In the latter procedure, the sodium chlorate for acidification is fed to a central compartment between the two cation-exchange membranes, the acidified effluent from that central compartment passing to the acid compartment for further acidification. Sodium ions from the acid compartment pass to the central compartment, while sodium ions pass from the central compartment to the base compartment.

With the plurality of cells separated by bipolar membranes, gas evolution does not take place in the acid and base compartments, and the overall reaction may be represented by the equation:

(x+y) NaClO3 +y H2 O→x NaClO3 +y HClO3 +y NaOH

The plurality of cells is terminated at both ends by cationic membranes. A separate electrode rinse solution, such as a sodium sulfate solution, is circulated between the cathodic and anodic compartments adjacent to the cathode and anode respectively. A single electrical current feed, therefore, is used to effect acidification in parallel in a plurality of unit cells, with gaseous evolution occurring only in the end anode and cathode compartments.

Bipolar membranes and their operation are well known and are described, for example, in U.S. Pat. Nos. 4,024,043, 4,180,815, 4,057,481, 4,355,116, 4,116,889, 4,253,900, 4,584,246 and 4,673,454 and reference may be had to such patents for details thereof.

Turning now to FIG. 2, there is shown therein an embodiment of the invention, wherein chlorine dioxide is produced autocatalytically in an electrolytic process. As mentioned above, such a procedure using sulfuric acid at a total acid normality greater than that of about 7 and a sodium chlorate concentration of preferably about 0.1 to about 2 molar has been described in U.S. Pat. No. 4,767,510.

A chlorine dioxide generating procedure 100 comprises a chlorine dioxide generator 102, wherein chloric acid is reduced electrochemically in an aqueous acid reaction medium to form chlorine dioxide.

The chlorine dioxide generator 102 comprises an undivided electrolytic cell having an anode 104 and a cathode 106, although the cell may be divided into separate anode and cathode compartments by any suitable cation-exchange membrane, if desired.

Chlorine dioxide is produced in the cell 102 from a feed solution of chloric acid and sodium chlorate fed by line 108 and the product chlorine dioxide is removed by line 110. The mechanism of generation of chlorine dioxide by the electrochemical process in the cell 102 is believed to involve chemical reaction between chlorate ions and electrolytically-produced short-lived chlorite ions to form chlorine dioxide. Part of the chemically-produced chlorine dioxide is electrochemically reduced to form chlorite ions, while the remainder of the chlorine dioxide is removed from the solution as product.

The reactions which are thought to occur may be depicted as follows: ##STR1## Overall: ClO3 - +e- +2H+ →ClO2 +H2 O From these equations, it will be seen that the process can be considered autocatalytic, in that generated chlorine dioxide is used to produce the active species for reduction of chlorate ions. A residual concentration of chlorine dioxide must be maintained in the aqueous acid solution to maintain the autocatalytic cycle, as described in U.S. Pat. No. 4,767,510.

In an undivided cell, the chlorite ions will attempt to migrate to the anode 104 but are consumed by the chlorate ions present in large excess in the electrolyte to form the chlorine dioxide, so that the chlorite ions never reach the anode and, in addition, their lifetime in the acidic medium is very short.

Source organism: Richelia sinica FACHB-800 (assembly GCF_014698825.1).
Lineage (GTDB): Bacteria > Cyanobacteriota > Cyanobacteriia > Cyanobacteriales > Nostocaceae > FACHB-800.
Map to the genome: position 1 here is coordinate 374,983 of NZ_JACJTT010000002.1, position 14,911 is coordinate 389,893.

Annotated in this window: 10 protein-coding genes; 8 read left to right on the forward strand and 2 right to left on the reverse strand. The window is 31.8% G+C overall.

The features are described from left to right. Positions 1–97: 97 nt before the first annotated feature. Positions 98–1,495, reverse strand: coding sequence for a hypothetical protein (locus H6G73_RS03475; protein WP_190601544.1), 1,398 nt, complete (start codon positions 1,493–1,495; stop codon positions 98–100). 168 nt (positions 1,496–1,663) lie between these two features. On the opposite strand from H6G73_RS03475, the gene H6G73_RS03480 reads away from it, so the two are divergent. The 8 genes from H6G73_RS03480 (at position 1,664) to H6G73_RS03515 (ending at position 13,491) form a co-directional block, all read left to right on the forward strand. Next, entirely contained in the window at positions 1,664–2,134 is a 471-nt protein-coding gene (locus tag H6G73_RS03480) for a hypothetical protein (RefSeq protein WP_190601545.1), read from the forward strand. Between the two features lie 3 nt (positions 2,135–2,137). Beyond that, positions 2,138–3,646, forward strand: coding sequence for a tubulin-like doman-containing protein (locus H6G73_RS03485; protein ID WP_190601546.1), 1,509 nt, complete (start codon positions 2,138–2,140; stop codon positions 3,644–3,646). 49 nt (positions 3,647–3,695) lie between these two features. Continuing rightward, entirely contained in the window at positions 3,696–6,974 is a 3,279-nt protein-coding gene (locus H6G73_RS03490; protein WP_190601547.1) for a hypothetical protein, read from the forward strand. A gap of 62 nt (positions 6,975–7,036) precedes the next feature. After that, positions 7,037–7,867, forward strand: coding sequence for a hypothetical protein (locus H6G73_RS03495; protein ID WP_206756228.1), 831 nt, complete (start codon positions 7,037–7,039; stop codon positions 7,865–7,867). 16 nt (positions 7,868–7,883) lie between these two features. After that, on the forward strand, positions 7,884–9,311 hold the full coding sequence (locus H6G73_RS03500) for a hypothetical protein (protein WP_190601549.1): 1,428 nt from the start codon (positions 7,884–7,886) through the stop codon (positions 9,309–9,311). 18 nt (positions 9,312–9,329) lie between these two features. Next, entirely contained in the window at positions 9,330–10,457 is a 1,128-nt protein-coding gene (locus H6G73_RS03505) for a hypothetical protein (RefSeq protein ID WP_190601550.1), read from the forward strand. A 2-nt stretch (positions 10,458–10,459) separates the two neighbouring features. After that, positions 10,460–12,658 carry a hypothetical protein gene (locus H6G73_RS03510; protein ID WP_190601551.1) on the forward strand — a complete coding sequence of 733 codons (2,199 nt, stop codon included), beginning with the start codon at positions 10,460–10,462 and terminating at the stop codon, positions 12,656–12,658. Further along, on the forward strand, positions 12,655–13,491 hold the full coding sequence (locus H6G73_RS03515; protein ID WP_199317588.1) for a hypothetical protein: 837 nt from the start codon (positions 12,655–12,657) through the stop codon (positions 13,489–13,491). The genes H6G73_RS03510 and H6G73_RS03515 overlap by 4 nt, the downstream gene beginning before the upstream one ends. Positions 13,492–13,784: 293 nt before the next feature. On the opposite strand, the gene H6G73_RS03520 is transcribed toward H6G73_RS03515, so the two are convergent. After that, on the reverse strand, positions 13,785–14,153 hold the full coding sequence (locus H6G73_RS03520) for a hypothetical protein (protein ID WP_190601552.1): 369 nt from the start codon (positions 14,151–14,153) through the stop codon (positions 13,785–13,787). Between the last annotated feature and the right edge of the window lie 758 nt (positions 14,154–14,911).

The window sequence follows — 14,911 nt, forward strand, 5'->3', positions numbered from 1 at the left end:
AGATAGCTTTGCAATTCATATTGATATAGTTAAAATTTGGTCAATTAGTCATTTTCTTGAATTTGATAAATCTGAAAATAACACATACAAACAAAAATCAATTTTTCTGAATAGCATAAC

If the cell as a whole is considered, then the anodic and cathodic reactions may be depicted as follows:

Cathode: 2HClO3 +2e +2H+ →2ClO2 +2H2 O

Anode: H2 O-2e→1/2O2 +2H+

These reactions are depicted in FIG. 2. Overall

Cell: 2HClO3 →2ClO2 +1/2O2 +H2 O

This electrochemical procedure for producing chlorine dioxide produces the same molar amount of chlorine dioxide as a chemical process for effecting such production while half the amount of water is produced and half the amount of acid is consumed.

As in the case of the embodiment of FIG. 1, the chlorine dioxide product gas stream in line 110 is substantially pure and uncontaminated with chlorine. The by-product oxygen from the anodic reaction may be vented by line 112.

No chlorine dioxide is produced from the feed solution in line 108 in the absence of an applied electric current.

The cathode 106 which is used in the process of the invention may be constructed any convenient electroconductive material which is chemically inert (i.e. has no catalytic properties) to the chemical production of chlorine dioxide by reduction of chlorate ions in the acid aqueous reaction medium, in contrast to the materials described in U.S. Pat. No. 4,426,263 referred to in the aforementioned U.S. Pat. No. 4,767,510. Suitable cathode materials include the platinum group metals and, preferably in view of its cheapness and ease of use, carbon in any form, for example, graphite and vitreous carbon. The use of a carbon cathode also is advantageous, since it stabilizes the intermediate state, that is, the chlorite ions, against further electroreduction to a lower valency state, such as ClO31 or Cl-. The cathode may be in a three-dimensional high surface area form to improve current efficiency.

The anode 104 employed in the electrolytic cell may take any desired form, but it is preferred to employ a low overpotential one with respect to the oxygen evolution reaction, for example, a DSA-O2 ® electrode. Similarly, any convenient material of construction may be used for the cathode 44, for example, nickel.